Thai opposition leader's house attacked
Officials say no one was hurt during the overnight attack at the residence of the former PM.
BANGKOK - A loud blast shook the house of a senior Thai opposition leader overnight, police said on Wednesday, as protesters trying to oust the government remained camped in central Bangkok with no end to the political deadlock in sight.
Some hardline protesters have threatened to blockade the stock exchange and an air traffic communications facility on Wednesday if Prime Minister Yingluck Shinawatra does not step down.
But there were no early signs of trouble at either the bourse or at the central Bangkok offices of AeroThai, which is in charge of air traffic control for planes that use Thai air space.
No one was hurt in the blast at the residence of Democrat Party leader and former Prime Minister Abhisit Vejjajiva.
"There was no one at home at the time. The explosion destroyed part of the roof of the house. It wasn't a bomb. We believe it could have been a big firework," said an officer at the nearby Thong Lor police station, declining to be named.
Abhisit and other Democrat leaders have joined in the protest movement against Yingluck, and have refused to take part in an election she has called for 2 February.
She has invited leaders of the protest movement and political parties to a meeting on Wednesday to discuss a proposal to postpone the election, but it looked like only her allies would turn up.
The unrest is the latest chapter in an eight-year conflict pitting the Bangkok-based middle class and royalist establishment against the mostly poorer, rural supporters of Yingluck and her brother, Thaksin Shinawatra, a former premier ousted by the military in 2006 who is seen as the power behind her government.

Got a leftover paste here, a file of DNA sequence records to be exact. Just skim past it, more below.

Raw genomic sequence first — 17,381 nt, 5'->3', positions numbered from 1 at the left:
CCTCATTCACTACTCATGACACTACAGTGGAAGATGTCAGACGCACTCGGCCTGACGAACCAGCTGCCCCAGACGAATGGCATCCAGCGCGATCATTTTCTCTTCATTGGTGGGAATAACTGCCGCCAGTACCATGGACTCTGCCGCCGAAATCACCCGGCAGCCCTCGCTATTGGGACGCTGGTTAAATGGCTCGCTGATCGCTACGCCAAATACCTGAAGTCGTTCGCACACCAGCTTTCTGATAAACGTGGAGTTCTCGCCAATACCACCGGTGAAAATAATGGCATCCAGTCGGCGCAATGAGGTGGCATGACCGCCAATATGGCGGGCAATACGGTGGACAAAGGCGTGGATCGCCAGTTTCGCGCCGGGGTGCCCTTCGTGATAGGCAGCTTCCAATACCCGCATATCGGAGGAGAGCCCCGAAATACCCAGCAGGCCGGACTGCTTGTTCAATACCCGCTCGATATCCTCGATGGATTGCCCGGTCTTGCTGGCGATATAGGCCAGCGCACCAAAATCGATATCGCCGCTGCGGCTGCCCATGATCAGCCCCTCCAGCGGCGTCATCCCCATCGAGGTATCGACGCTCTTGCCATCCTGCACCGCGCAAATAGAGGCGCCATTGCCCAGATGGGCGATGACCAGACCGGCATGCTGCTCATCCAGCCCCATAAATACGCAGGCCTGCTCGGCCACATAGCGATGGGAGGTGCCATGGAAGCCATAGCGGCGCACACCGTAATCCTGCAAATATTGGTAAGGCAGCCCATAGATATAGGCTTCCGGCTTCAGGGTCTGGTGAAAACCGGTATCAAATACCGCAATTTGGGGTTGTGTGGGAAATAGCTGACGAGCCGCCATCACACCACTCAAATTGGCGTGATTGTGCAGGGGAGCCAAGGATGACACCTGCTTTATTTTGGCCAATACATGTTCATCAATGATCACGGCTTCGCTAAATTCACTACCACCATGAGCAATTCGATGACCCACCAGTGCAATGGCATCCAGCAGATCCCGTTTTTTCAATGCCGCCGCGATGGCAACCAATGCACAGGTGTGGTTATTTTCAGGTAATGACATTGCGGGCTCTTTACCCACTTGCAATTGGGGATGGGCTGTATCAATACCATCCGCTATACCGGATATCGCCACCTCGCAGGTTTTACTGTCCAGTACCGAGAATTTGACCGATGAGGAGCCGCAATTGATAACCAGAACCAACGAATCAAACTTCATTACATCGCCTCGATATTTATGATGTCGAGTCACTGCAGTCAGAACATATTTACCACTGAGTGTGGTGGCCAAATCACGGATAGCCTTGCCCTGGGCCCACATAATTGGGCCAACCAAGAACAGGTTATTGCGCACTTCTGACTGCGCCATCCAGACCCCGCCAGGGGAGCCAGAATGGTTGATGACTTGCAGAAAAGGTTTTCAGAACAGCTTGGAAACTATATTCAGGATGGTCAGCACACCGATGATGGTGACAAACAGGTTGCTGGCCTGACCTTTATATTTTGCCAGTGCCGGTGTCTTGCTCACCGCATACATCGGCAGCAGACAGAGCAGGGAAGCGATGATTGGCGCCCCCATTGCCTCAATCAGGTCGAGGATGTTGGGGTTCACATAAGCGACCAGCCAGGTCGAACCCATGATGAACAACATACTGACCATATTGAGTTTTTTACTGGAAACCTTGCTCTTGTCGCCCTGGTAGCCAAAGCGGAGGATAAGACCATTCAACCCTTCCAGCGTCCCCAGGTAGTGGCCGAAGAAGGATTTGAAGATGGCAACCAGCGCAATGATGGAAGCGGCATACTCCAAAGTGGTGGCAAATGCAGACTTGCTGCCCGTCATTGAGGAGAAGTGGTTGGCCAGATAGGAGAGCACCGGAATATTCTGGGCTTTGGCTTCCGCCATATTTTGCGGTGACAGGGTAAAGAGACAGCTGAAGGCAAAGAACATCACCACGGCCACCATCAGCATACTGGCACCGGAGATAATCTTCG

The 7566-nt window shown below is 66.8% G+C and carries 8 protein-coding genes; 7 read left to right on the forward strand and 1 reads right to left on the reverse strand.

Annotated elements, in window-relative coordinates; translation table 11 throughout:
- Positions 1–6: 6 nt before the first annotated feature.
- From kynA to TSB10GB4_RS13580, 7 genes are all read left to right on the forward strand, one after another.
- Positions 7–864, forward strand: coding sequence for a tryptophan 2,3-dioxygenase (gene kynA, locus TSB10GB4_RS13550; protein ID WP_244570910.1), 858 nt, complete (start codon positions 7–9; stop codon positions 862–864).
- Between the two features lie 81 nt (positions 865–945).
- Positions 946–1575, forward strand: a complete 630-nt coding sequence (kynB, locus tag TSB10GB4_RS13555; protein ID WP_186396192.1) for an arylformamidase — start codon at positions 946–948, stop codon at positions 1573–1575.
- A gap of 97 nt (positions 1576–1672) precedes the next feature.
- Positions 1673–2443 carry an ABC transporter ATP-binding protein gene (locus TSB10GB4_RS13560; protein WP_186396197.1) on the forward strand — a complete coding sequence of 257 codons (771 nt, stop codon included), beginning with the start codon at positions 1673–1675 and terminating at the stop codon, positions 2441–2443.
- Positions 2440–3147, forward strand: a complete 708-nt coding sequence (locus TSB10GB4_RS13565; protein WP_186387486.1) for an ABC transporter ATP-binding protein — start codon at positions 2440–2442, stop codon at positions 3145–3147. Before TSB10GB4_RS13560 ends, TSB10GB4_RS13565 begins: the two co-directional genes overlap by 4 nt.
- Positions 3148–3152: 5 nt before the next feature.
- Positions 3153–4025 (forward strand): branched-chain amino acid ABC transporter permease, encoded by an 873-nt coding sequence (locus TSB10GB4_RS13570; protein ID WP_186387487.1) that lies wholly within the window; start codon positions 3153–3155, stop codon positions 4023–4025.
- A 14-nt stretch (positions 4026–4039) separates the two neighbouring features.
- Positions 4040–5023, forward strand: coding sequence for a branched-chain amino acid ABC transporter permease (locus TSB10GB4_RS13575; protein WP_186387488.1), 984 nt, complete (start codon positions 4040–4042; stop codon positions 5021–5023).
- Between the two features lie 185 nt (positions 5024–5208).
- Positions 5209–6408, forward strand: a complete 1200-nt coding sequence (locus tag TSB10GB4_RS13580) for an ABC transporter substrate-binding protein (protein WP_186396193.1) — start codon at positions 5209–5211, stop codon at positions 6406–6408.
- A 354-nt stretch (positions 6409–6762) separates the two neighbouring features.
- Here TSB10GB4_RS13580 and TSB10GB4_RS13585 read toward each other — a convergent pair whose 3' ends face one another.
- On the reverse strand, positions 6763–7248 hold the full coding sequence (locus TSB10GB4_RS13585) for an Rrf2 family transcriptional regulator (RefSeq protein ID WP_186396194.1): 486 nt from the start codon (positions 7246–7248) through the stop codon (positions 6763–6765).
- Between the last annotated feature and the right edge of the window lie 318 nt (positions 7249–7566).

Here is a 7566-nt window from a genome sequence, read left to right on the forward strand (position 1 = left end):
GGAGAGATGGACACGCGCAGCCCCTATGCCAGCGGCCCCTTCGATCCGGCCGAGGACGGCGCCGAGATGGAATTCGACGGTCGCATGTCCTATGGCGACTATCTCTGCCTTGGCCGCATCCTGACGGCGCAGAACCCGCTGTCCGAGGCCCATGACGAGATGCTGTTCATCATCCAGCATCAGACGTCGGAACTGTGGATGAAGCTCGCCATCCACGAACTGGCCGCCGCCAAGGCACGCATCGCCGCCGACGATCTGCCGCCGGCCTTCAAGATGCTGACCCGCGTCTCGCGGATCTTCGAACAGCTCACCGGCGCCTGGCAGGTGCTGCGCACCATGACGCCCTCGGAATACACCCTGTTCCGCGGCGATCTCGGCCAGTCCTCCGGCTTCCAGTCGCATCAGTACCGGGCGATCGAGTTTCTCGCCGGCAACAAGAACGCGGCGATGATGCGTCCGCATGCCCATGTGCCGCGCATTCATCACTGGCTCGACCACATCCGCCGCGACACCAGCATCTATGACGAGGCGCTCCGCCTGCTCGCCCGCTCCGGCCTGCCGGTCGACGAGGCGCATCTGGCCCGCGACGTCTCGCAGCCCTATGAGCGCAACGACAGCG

Abhisit was prime minister in 2010 when troops were sent in to end a two-month protest in central Bangkok by Thaksin supporters. More than 90 people died during those protests.
Current protest leader Suthep Thaugsuban was one of his deputies at the time and oversaw security matters during the 2010 crackdown. Both now face murder charges.
The latest protests have been relatively less violent. Eight people, including two police officers, have been killed and scores wounded in violence between protesters, police and government supporters since the trouble flared up in November.
National Security Council chief Paradorn Pattanathabutr said two protesters were slightly injured overnight when shots were fired by the Siam Discovery mall near the main protest camp. One man was shot in the ankle and a woman was hit by a ricochet.
Yingluck's meeting on the election date will be held at the air force headquarters in the north of the city. She has been unable to work from her office in Government House since late November because of the protests.
Suthep's supporters have blockaded at least seven big intersections in Bangkok and are also trying to stop ministries from functioning, forcing many to remain closed, with civil servants working from back-up facilities or from home.
Protest leaders say demonstrators will occupy the city's main arteries until an unelected "people's council" replaces Yingluck's administration, which they accuse of corruption and nepotism.
Yingluck's Puea Thai Party seems certain to win any election held under present arrangements and Suthep's central aim is to alter the electoral rules to make a different outcome possible.